Excellent, thanks. The data from that video meshes nicely with the data from this test, showing ~.03 underbore being the best.

Edited by Troy, 24 September 2012 - 09:20 AM.

\m/

#11 cockerpunk

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Posted 24 September 2012 - 09:33 AM

yeah, i think we need to look back at sabots again. between this and the 'cuda testing, i think it shows that spin, combined with minor aerodynamic imperfections is the really the fundamental problem with accuracy. in that with no spin, even a relatively poor aerodynamic ball can shoot reasonably straight, or even with a nominal amount of spin, a near perfect ball can fly reasonably straight.
The ultimate truth in paintball is that the interaction between the gun and the player is far and away the largest factor in accuracy, consistency, and reliability.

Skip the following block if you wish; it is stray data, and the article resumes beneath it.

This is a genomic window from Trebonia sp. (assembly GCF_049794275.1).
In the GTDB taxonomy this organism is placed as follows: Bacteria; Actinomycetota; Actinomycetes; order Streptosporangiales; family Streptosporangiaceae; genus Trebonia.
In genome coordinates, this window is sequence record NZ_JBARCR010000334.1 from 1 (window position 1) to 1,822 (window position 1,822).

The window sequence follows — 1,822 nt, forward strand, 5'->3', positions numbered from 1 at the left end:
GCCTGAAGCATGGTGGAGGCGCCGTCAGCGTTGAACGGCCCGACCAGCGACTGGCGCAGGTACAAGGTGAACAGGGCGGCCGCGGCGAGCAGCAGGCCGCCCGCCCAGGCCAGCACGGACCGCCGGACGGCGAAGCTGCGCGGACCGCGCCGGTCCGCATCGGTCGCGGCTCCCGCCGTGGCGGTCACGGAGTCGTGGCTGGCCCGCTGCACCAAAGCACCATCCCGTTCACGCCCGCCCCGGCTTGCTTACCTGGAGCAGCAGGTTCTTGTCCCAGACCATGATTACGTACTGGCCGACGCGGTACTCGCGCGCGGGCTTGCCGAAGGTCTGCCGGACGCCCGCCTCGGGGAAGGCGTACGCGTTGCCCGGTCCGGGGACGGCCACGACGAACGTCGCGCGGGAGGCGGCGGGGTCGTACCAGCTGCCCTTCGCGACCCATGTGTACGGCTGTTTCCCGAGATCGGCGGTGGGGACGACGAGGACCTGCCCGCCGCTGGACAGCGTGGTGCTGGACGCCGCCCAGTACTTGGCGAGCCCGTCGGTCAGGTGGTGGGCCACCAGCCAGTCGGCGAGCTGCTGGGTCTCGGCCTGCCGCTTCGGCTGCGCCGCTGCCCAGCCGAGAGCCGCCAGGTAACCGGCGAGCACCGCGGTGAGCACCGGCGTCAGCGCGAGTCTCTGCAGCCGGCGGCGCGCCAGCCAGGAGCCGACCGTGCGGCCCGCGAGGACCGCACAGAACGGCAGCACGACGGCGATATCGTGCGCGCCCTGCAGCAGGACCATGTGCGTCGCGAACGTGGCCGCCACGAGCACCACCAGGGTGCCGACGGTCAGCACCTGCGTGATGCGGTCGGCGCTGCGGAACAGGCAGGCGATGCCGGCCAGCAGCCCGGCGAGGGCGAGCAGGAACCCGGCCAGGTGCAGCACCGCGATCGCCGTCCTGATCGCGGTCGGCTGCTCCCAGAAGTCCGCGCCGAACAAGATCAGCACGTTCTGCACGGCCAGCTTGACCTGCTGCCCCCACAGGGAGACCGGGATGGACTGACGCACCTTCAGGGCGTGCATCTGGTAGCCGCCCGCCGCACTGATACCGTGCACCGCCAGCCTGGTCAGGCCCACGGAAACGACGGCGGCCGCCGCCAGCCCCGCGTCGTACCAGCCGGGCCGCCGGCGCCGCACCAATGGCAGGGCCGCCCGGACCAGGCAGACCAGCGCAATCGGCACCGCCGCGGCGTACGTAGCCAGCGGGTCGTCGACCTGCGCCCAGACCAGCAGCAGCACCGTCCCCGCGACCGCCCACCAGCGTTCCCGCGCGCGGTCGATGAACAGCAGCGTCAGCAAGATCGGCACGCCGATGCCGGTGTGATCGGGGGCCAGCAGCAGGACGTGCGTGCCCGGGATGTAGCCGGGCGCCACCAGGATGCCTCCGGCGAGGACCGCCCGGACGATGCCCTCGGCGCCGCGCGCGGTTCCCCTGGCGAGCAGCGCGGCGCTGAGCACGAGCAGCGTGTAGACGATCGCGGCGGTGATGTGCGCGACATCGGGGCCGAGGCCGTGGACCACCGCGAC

And yes, Gordon is the sexiest manifestation of "to the front."


#12 cockerpunk

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Posted 24 September 2012 - 10:08 AM

i also like this test because we actually did prove something. unlike every other accuracy test that basically comes up "no difference" here we actually saw a real difference, if a bad difference.
The ultimate truth in paintball is that the interaction between the gun and the player is far and away the largest factor in accuracy, consistency, and reliability.

And yes, Gordon is the sexiest manifestation of "to the front."


#13 Snipez4664

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Posted 24 September 2012 - 11:39 AM